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ary Cannon, Associate Professor, the
Department of Psychiatry, RCSI, was
named among the leading influencers
in the sciences globally by The World's
Most Influential Scientific Minds 2014,
a report compiled by Thomson Reuters based on an
analysis of the most highly-cited researchers. She was
the only female of 11 Irish scientists included on the
list of 3,000. Professor Cannon spoke to RCSI Matters
about her reaction to the accolade and what it means
for her research
"I was delighted. It is important recognition for the
research I have been working on and I hope that it will
help me to continue, that it will have a positive impact in
terms of getting funding for the next stage of the work.
Recognition is nice but it is nice to get the means to
continue as well."
Professor Cannon is a consultant psychiatrist at Beaumont
Hospital and splits her time between clinical and research
work. Her research involves exploring early childhood risk
factors in the later development of psychosis, or adult
psychiatric disorders, and she has been in the vanguard
of research in this vital field of study. It is something that
always intrigued her. "It is becoming more and more
evident that adult disorders, such as schizophrenia, anxiety
and depression, don't just happen `out of the blue' in
adulthood. They have their origins much earlier in life,"
she explains.
Professor Cannon started researching prenatal and early-
childhood developmental milestones, moving onto later
adolescence and the early 20s, known as `emerging
adulthood'. "I began to get more interested in later
childhood, and what indicators you might get that may
be more predictive. That has led me to do work on early-
childhood psychotic symptoms such as hearing voices."
Professor Cannon's research, aided by a Clinician Scientist
Award from the Health Research Board (HRB), found that
up to one-in-five young adolescents hear voices. It was an
area that hadn't been studied and young people weren't
talking about it. "Now we realise that these voices actually
put children at risk of quite serious psychiatric illnesses
later on in life. We are also looking at associated features
among young people who do hear voices, and how they
differ to their peers who don't.
"And we are also researching if they have increased rates
of other symptoms such as depression, anxiety disorders
and suicidal thoughts. We have been looking at the risk
factors and associated features."
Professor Cannon's aim is to be able to use this information
to predict which of the one-in-five who hears voices, may
need attention in their later years. One of the challenges to
this research, however, is securing the funding to continue.
"Especially during times of recession, one of the things that
tends to get cut is research. There is the view that research
is not essential to services, but it is really important that they
don't stop that funding now."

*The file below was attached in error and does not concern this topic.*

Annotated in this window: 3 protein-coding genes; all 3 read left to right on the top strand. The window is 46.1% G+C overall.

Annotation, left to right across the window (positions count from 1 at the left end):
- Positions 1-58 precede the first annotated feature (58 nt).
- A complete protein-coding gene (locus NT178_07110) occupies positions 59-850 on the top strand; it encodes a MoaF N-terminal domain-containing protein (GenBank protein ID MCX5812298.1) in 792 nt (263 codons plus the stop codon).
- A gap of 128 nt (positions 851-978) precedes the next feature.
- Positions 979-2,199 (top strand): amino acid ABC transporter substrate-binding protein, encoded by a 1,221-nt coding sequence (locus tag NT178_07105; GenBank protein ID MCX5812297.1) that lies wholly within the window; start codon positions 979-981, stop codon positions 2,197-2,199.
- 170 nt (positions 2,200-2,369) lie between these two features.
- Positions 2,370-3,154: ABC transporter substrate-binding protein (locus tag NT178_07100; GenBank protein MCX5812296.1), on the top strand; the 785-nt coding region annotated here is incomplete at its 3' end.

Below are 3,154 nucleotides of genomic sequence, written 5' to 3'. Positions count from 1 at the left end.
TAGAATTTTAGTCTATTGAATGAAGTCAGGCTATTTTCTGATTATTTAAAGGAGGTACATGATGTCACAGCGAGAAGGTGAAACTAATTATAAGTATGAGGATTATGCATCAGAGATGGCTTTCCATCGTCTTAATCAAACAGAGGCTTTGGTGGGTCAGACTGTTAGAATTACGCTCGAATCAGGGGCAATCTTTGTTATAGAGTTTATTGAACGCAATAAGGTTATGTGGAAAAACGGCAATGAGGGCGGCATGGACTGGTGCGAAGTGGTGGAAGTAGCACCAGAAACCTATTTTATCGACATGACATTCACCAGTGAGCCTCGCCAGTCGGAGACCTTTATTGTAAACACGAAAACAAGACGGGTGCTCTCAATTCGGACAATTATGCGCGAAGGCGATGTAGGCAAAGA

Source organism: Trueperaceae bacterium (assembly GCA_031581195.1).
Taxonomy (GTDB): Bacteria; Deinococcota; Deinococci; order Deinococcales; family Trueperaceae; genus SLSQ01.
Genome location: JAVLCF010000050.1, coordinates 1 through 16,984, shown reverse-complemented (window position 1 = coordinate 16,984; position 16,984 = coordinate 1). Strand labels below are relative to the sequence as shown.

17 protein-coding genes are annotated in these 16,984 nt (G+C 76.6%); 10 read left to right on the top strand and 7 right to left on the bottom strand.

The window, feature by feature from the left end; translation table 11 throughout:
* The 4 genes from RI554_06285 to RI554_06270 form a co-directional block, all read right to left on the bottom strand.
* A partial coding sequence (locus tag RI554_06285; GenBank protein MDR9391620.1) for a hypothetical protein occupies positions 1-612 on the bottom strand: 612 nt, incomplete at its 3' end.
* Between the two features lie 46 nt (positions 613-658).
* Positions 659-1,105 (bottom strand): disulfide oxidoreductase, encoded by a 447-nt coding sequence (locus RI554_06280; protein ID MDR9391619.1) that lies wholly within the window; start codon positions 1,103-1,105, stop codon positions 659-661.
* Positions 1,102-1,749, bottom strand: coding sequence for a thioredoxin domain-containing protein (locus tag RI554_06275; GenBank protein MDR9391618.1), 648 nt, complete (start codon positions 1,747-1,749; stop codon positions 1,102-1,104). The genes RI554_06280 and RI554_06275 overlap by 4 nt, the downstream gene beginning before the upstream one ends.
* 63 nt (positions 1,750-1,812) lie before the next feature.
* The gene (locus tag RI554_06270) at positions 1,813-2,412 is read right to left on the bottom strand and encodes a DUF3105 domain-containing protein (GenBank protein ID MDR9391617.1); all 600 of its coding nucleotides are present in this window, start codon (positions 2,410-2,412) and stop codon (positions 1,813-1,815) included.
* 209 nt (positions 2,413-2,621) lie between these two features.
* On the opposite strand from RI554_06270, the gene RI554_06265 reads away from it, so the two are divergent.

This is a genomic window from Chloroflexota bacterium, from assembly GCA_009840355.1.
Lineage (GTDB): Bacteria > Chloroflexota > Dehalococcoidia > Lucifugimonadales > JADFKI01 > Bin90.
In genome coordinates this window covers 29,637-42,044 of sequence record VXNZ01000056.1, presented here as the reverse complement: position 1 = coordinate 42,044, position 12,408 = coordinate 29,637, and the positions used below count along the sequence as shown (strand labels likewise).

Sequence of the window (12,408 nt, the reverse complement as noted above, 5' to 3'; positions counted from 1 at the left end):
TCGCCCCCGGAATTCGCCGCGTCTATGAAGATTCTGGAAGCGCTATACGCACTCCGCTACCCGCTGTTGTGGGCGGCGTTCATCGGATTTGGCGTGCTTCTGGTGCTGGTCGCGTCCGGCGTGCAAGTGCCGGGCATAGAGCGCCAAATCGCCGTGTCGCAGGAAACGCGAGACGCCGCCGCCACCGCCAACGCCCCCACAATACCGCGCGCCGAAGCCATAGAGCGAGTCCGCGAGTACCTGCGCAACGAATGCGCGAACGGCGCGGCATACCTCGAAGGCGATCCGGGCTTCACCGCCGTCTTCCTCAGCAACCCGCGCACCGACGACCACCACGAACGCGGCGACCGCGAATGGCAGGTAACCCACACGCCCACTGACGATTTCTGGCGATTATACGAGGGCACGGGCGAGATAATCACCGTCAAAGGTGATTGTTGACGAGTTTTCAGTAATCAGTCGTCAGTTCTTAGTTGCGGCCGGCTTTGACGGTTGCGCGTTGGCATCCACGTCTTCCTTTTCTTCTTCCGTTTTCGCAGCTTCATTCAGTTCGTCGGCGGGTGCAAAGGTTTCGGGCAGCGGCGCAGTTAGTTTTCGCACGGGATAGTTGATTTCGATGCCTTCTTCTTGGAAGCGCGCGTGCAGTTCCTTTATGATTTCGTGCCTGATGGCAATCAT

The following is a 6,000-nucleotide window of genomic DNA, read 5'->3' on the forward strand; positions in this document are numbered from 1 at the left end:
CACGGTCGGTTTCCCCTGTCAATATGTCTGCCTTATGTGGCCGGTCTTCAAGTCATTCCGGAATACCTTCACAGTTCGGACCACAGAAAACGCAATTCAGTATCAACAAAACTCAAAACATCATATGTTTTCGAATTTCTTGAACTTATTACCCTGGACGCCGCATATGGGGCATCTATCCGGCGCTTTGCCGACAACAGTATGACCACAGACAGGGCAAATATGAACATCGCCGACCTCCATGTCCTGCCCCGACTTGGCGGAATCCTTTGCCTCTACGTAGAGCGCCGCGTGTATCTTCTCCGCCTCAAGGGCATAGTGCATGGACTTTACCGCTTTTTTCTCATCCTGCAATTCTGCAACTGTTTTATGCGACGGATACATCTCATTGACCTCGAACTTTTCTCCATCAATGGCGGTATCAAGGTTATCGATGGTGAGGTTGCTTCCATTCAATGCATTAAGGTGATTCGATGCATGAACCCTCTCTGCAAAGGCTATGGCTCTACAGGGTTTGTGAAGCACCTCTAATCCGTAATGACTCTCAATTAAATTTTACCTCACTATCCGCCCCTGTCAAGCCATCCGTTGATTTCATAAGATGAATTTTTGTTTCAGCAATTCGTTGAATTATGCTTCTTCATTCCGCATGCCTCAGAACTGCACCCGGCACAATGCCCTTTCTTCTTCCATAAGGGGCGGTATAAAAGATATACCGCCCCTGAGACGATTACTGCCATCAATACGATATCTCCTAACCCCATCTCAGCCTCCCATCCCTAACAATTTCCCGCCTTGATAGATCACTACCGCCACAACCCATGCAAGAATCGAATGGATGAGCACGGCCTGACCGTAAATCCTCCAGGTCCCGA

Another challenge is retaining young people for the study. A
group of 200 young people aged between 11 and 13 took
part in a study in 2006 are now emerging into adulthood.
"Now they are at a key period, going from late adolescence
to their early 20s, which is a crucial period in terms of
determining your risk of psychiatric disorder."
"The next stage is to develop interventions not
medications but benign interventions that can be
administered to young people such as brief psychotherapy,
cognitive training, or computerised training, so once we
figure out what the predictive factors are we can help them."
Professor Cannon's ultimate goal is to devise a strategy to
deal with young people who are hearing voices, including
clear advice on what questions to ask them, and guidance on
whether they need further attention, such as an intervention
and monitoring.
She believes that funding for mental health services in
Ireland needs to be increased urgently. "Mental health
funding has decreased significantly. It is now less than five
per cent of the overall Budget spend. The mental health
services are very, very stretched in certain areas, and, in my
view, the people affected most are our young people. They
are falling into a service gap between an over-extended child
and adolescent mental health service and an adult mental
health service, which is also stretched.
"Just when a person needs the support, it is not there, or
it is fragmented. If young people come looking for help,
it should be there they are not going to keep looking.
The help they are offered needs to be straightforward and
immediate, so they are not on waiting lists."
The top researchers from around the globe featured in the
Thompson Reuters list have earned their distinction by
publishing the highest number of articles that rank among
those most frequently cited by fellow researchers. Dr Koon
Teo (Class of 1978) was also listed in 2014. For more on Dr
Teo, see page 21.
Influencing minds
RCSI Psychiatry researcher wins
global recognition
Professor Mary Cannon